The most important question in Aristotelian ethics is: How do we succeed in acquiring the mean state (μεσότηϛ) and ethical excellence (άρετή)? How do we become ethically good, and even happy by means of excellence in character? As an answer, especially in...

  • Theoretisch glücklich. Bedeutung und Zusammenhang der Glücksbestimmungen in Aristoteles' Nikomachischer Ethik. van Ackeren, Marcel // Bochumer Philosophisches Jahrbuch fur Antike und Mittelalter;2003, Vol. 8 Issue 1, p43 

    In his Nicornachean Ethics Aristotle gives us two definitions of happiness (eudaimonia): In book I he defines eudaimonia as activity in accordance with the best and most perfect virtue, and very much later in the treatise, in book X, he states that the contemplative life of the philosopher is...

  • Since Feeling is First: Teaching Royal Ethics through Managing the Emotions in the Late Middle Ages. Zahora, Tomas // Parergon;2014, Vol. 31 Issue 1, p47 

    The appropriation of the works of Aristotle and his commentators on the emotions by scholars like Thomas Aquinas in the thirteenth century brought about the challenge of accommodating them within the Christian ethical tradition. I explore the transformation of emotions discourse by analysing...

  • Early Modern Emotion and the Economy of Scarcity. Gross, Daniel M. // Philosophy & Rhetoric;2001, Vol. 34 Issue 4, p308 

    The article focuses on Aristotle's "Rhetoric" and the works by author Thomas Hobbes to outline a "political economy" wherein passions are constituted as differences in power and conditioned not by their excess but by their scarcity. In Aristotle's "Rhetoric," anger is defined as a desire,...

  • Impassioned politics. Hall, Lauren K. // Politics & the Life Sciences;Sep2009, Vol. 28 Issue 2, p84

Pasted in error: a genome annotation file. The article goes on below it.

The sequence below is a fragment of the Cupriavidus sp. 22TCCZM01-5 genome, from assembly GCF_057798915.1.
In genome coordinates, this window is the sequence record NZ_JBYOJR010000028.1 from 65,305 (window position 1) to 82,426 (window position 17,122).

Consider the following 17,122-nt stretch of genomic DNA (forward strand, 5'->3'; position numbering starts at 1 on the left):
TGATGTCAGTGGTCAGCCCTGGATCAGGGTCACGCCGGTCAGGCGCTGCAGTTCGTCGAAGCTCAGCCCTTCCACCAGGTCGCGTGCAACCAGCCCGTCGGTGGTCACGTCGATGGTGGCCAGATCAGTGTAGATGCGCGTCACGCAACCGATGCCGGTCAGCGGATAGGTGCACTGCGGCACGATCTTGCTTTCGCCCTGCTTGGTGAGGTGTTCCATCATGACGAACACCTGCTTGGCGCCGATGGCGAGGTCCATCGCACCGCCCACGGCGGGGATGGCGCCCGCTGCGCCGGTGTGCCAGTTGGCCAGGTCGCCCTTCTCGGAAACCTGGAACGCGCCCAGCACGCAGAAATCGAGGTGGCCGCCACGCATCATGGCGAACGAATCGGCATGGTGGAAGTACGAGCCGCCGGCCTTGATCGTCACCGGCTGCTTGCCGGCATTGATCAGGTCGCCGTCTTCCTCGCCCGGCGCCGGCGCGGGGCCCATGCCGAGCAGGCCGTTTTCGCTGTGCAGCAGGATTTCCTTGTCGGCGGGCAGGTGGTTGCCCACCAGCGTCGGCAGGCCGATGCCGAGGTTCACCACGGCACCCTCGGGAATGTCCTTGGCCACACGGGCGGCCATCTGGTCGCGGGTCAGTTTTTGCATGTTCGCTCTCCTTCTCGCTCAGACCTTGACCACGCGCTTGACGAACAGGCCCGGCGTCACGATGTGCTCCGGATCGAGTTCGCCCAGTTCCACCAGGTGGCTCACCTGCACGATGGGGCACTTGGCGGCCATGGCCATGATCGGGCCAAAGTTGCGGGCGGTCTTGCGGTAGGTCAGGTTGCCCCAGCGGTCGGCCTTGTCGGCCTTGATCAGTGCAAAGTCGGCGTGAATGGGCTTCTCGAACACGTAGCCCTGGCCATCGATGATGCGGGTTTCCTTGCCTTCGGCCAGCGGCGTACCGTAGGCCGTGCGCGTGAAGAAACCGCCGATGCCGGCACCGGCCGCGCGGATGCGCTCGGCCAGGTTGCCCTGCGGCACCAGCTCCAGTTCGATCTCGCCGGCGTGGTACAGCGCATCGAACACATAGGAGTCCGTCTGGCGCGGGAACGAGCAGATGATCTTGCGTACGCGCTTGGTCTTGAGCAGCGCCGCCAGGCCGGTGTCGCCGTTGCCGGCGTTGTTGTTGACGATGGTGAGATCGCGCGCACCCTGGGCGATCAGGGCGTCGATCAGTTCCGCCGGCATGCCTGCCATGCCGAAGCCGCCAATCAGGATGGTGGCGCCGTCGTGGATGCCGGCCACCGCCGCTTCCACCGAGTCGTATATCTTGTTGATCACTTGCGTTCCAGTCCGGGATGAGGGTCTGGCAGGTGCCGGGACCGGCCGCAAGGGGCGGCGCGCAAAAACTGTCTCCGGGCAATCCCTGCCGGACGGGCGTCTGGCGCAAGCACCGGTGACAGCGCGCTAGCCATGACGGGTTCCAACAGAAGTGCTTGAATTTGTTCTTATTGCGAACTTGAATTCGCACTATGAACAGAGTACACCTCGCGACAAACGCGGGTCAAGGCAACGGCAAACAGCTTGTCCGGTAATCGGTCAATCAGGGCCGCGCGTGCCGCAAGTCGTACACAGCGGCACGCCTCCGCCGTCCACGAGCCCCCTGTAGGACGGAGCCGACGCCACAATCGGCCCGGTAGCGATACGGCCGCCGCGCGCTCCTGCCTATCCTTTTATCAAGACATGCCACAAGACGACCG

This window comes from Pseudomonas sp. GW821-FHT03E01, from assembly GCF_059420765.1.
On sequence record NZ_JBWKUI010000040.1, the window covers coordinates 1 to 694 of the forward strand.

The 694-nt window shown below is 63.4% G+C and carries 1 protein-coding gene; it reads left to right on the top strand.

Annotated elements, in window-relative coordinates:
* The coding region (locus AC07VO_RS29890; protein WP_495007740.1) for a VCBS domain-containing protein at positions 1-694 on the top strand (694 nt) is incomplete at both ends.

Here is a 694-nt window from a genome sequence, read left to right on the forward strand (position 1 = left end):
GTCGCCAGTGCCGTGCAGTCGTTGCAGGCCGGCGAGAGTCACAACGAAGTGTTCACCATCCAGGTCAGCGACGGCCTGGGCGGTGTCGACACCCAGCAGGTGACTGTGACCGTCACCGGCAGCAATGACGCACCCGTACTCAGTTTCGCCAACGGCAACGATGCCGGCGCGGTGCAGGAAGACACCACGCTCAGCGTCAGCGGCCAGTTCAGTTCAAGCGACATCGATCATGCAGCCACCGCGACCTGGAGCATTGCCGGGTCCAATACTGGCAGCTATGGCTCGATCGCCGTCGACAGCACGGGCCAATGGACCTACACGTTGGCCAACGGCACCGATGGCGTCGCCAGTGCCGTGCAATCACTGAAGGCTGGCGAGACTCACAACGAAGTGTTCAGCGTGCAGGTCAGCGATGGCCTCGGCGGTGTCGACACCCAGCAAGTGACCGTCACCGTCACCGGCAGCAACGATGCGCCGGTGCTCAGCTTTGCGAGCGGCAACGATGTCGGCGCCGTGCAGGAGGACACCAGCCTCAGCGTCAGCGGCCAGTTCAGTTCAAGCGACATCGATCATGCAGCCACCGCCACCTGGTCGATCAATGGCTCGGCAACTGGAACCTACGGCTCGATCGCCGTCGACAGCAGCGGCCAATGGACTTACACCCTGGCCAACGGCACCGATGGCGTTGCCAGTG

An essay is presented on the role of emotions in politics. According to the authors, the scholarly community has viewed political emotions as a negative political force by neglecting the significance of affective experience on social and political life. Also discussed is the Platonic conception...

  • Fear: A Genealogy of Morals. Robin, Corey // Social Research;Winter2000, Vol. 67 Issue 4, p1085 

    The article analyzes several concepts of fear. The Athenians, according to Thucydides believe that fear is one of the three strongest motives for human action. Aristotle, on the other hand, believes that how a person responds to fear is one of the telling indicator of his capacity for ethical...

  • FORMACIÓN DEL CARÁCTER Y RAZONAMIENTO PRÁCTICO. Fernando Trujillo Amaya, Julián; Vallejo Álvarez, Ximena // Eidos;2008, Issue 8, p10 

    This article states that practice and action are more important than intellectual knowledge and contemplation. If this thesis were false, one cannot understand why prudence and the prudent person are the supreme virtue and the model of the good life in Aristotle. The initial question is: (1) how...

Share

Read the Article

Courtesy of THE LIBRARY OF VIRGINIA

Sorry, but this item is not currently available from your library.

Try another library?
Sign out of this library

Other Topics